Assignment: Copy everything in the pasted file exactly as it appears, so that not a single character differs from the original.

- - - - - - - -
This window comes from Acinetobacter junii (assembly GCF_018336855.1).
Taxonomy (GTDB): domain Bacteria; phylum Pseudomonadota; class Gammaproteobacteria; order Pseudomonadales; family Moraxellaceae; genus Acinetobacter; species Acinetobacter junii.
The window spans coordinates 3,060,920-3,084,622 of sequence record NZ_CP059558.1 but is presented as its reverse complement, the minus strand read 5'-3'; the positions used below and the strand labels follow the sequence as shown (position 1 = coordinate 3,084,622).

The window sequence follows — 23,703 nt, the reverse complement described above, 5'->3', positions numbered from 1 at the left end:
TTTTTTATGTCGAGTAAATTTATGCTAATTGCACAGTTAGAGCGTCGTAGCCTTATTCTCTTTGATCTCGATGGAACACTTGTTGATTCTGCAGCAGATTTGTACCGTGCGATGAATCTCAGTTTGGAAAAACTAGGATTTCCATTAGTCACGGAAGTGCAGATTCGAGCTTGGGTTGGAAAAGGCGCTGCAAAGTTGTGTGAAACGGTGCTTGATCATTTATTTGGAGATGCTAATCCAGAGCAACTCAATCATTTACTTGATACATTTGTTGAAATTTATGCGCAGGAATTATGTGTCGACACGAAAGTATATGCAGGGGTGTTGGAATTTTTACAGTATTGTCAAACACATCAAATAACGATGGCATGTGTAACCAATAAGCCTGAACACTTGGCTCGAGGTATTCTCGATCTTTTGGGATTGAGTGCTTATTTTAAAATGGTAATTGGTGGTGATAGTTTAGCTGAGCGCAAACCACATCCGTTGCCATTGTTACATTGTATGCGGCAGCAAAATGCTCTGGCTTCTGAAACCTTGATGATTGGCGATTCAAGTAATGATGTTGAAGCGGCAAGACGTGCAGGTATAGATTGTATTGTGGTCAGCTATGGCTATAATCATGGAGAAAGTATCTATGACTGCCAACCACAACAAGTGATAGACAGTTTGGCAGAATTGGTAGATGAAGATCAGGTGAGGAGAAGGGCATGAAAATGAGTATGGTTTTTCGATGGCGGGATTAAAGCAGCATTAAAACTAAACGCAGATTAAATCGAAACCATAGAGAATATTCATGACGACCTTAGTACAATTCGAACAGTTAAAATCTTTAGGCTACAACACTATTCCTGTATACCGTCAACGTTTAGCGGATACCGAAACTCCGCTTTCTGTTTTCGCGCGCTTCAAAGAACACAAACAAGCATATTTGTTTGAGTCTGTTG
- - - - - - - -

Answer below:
This window comes from Acinetobacter junii (assembly GCF_018336855.1).
Taxonomy (GTDB): domain Bacteria; phylum Pseudomonadota; class Gammaproteobacteria; order Pseudomonadales; family Moraxellaceae; genus Acinetobacter; species Acinetobacter junii.
The window spans coordinates 3,060,920-3,084,622 of sequence record NZ_CP059558.1 but is presented as its reverse complement, the minus strand read 5'-3'; the positions used below and the strand labels follow the sequence as shown (position 1 = coordinate 3,084,622).

The window sequence follows — 23,703 nt, the reverse complement described above, 5'->3', positions numbered from 1 at the left end:
TTTTTTATGTCGAGTAAATTTATGCTAATTGCACAGTTAGAGCGTCGTAGCCTTATTCTCTTTGATCTCGATGGAACACTTGTTGATTCTGCAGCAGATTTGTACCGTGCGATGAATCTCAGTTTGGAAAAACTAGGATTTCCATTAGTCACGGAAGTGCAGATTCGAGCTTGGGTTGGAAAAGGCGCTGCAAAGTTGTGTGAAACGGTGCTTGATCATTTATTTGGAGATGCTAATCCAGAGCAACTCAATCATTTACTTGATACATTTGTTGAAATTTATGCGCAGGAATTATGTGTCGACACGAAAGTATATGCAGGGGTGTTGGAATTTTTACAGTATTGTCAAACACATCAAATAACGATGGCATGTGTAACCAATAAGCCTGAACACTTGGCTCGAGGTATTCTCGATCTTTTGGGATTGAGTGCTTATTTTAAAATGGTAATTGGTGGTGATAGTTTAGCTGAGCGCAAACCACATCCGTTGCCATTGTTACATTGTATGCGGCAGCAAAATGCTCTGGCTTCTGAAACCTTGATGATTGGCGATTCAAGTAATGATGTTGAAGCGGCAAGACGTGCAGGTATAGATTGTATTGTGGTCAGCTATGGCTATAATCATGGAGAAAGTATCTATGACTGCCAACCACAACAAGTGATAGACAGTTTGGCAGAATTGGTAGATGAAGATCAGGTGAGGAGAAGGGCATGAAAATGAGTATGGTTTTTCGATGGCGGGATTAAAGCAGCATTAAAACTAAACGCAGATTAAATCGAAACCATAGAGAATATTCATGACGACCTTAGTACAATTCGAACAGTTAAAATCTTTAGGCTACAACACTATTCCTGTATACCGTCAACGTTTAGCGGATACCGAAACTCCGCTTTCTGTTTTCGCGCGCTTCAAAGAACACAAACAAGCATATTTGTTTGAGTCTGTTG